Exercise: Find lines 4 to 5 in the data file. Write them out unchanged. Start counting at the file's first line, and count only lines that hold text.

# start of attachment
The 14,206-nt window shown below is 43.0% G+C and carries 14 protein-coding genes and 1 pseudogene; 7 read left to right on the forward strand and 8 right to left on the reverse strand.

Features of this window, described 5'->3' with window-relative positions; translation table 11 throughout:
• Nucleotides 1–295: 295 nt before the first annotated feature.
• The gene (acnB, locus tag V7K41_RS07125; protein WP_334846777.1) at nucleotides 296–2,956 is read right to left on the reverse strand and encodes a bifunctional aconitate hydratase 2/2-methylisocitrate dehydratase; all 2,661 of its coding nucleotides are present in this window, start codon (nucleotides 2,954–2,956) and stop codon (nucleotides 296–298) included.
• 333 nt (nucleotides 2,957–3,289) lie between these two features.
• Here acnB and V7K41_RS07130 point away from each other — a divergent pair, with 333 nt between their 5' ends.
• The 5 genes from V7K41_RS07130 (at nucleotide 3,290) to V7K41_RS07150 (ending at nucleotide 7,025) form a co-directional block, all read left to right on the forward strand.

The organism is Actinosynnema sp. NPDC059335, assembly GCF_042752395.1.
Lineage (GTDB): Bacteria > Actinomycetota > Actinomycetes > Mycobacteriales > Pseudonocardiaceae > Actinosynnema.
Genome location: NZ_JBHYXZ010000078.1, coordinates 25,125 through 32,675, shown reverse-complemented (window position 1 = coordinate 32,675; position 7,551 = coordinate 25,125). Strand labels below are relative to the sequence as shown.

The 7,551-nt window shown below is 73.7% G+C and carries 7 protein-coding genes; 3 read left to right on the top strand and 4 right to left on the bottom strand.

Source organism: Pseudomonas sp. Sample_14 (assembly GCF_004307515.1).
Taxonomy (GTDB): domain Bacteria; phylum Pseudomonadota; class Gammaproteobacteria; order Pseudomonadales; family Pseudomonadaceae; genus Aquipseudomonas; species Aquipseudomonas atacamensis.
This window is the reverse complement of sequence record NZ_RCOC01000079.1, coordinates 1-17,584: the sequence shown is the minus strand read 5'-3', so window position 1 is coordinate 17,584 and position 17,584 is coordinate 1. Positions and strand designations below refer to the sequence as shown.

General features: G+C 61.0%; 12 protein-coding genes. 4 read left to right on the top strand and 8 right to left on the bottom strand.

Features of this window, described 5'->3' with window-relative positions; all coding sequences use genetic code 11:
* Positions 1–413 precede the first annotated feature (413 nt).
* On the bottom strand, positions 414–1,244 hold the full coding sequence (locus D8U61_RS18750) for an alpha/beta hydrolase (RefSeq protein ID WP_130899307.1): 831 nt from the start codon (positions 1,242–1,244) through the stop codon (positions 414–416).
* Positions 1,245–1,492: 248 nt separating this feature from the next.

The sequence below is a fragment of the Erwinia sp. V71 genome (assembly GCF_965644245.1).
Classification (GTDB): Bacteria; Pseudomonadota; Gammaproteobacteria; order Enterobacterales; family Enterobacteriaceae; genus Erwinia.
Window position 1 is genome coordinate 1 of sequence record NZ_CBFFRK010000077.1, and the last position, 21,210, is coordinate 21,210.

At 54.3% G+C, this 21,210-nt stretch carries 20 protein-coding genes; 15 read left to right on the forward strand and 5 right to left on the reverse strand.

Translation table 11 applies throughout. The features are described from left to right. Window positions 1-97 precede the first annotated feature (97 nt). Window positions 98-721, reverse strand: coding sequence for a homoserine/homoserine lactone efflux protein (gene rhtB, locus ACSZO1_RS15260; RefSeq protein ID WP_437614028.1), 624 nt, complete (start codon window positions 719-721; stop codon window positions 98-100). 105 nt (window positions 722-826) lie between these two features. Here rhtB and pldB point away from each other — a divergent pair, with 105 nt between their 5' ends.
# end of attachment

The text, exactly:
• The gene (acnB, locus tag V7K41_RS07125; protein WP_334846777.1) at nucleotides 296–2,956 is read right to left on the reverse strand and encodes a bifunctional aconitate hydratase 2/2-methylisocitrate dehydratase; all 2,661 of its coding nucleotides are present in this window, start codon (nucleotides 2,954–2,956) and stop codon (nucleotides 296–298) included.
• 333 nt (nucleotides 2,957–3,289) lie between these two features.